SAN FRANCISCO – The morning after he angrily stormed off the mound after a defensive collapse by teammates, Phillies pitcher Kyle Kendrick apologized to manager Ryne Sandberg for his actions.
“We talked,” Kendrick said before Sunday afternoon’s game. “I know it wasn’t the right thing to do.”
Kendrick took a 5-1 lead into the sixth inning Saturday afternoon. The Giants tied the game with four runs in the inning and won it, 6-5, in the eighth.
The Giants’ four-run rally in the sixth was fueled by a misplayed pop up in the infield. The ball fell between Ryan Howard and Chase Utley and Utley compounded the mistake with an errant toss to second base.
General manager Ruben Amaro Jr. witnessed the meltdown from the seats and was noticeably upset when he left the clubhouse after the game.
“I’m hacked off after every loss like that, when we beat ourselves,” Amaro said Sunday. “It was terrible, plain and simple. It was embarrassing. It happens. It shouldn’t happen, but it happened.”
Kendrick said he was not angry at his teammates for the misplay, which was blamed on a communication breakdown.
“Obviously you want the ball caught, but I was just upset at coming out of the game,” he said. “The ball falling in had nothing to do with it. I didn’t handle it right.”
Sandberg removed Kendrick from the game after the next batter, Michael Morse, doubled to cut the Phillies’ lead to 5-2. The pitcher did not follow protocol and wait for the manager to get to the mound before exiting the field. He brushed past Sandberg and handed him the ball on the fly just as the manager reached the mound.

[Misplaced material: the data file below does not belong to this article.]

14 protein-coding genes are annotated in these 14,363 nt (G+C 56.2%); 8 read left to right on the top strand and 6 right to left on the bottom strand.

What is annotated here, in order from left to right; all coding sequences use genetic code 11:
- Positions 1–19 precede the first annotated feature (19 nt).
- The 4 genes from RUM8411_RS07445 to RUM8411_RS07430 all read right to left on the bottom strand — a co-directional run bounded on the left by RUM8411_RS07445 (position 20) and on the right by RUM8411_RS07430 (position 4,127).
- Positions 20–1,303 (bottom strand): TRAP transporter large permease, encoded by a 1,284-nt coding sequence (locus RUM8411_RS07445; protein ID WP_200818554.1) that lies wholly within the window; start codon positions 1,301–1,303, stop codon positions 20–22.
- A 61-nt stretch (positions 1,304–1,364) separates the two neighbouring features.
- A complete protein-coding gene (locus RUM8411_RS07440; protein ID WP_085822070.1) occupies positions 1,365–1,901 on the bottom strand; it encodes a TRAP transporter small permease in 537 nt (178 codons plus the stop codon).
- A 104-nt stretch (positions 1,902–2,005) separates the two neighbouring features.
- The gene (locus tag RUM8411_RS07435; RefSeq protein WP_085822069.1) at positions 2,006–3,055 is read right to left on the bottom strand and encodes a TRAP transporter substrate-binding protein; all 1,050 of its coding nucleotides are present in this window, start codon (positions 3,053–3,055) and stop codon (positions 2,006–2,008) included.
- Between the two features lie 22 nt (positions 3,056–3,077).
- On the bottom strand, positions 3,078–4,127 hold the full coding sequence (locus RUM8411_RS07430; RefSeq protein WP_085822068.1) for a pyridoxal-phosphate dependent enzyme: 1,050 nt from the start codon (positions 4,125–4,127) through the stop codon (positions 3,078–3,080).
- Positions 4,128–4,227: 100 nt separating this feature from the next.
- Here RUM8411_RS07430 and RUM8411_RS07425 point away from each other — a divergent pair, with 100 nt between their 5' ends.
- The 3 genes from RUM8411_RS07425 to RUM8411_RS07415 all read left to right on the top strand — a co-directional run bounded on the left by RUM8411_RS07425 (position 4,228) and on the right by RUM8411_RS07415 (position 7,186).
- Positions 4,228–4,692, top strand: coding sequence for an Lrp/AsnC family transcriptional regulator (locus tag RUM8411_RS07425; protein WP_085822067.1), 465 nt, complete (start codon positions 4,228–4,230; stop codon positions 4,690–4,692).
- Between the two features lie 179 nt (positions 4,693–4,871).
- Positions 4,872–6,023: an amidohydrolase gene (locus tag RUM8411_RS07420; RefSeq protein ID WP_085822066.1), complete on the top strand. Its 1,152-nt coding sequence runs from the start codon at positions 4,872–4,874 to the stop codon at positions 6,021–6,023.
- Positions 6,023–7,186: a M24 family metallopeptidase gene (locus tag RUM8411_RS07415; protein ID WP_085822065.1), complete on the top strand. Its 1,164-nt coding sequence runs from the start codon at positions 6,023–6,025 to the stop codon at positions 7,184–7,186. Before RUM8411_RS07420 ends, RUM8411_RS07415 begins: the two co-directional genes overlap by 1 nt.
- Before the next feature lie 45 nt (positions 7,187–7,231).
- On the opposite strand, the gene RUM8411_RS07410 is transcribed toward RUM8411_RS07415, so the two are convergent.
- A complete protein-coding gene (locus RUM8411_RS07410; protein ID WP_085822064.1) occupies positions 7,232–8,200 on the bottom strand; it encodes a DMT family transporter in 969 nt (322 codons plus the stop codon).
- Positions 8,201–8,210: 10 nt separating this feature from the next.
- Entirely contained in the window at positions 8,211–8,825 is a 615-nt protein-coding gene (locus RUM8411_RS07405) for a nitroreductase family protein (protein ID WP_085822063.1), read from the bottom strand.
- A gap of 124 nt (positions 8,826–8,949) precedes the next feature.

After the game, Sandberg said he was not bothered by Kendrick’s actions. However, he still felt the need to speak with the pitcher Sunday.
“He wanted to see where I was at,” Kendrick said. “I didn’t want to come out of the game. I wasn’t trying to show up Ryno. That wasn’t my intention. I was upset and I wanted to get where no one could see me as quick as possible.
“Everything’s been kind of building up. It’s been a tough year for us and me personally. You’ve got to keep fighting, but little stuff irritates you.”
Kendrick was asked if he received an explanation for why he was removed from the game.
“(Sandberg) said he was just trying to win the game,” Kendrick said.
Kendrick, who turns 30 later this month, is in his eighth season with the Phillies, and it hasn’t been a good one. He is 5-11 with a 4.90 ERA in 25 starts. The poor showing has come at an inopportune time. Kendrick is scheduled to hit the free-agent market this winter and the poor season will definitely hurt his value.
“When I’m pitching I don’t think about it,” he said of free agency. “Sometimes between starts you think about it. I’m human. I have a family. I think about where I’m going to be, all that stuff.”
Does he believe he’ll be in Philadelphia next season?
“I don’t know,” he said. “I don’t know. I want to go wherever wants me. If it’s here, great. You want to go somewhere where you’re wanted. We’ll see.”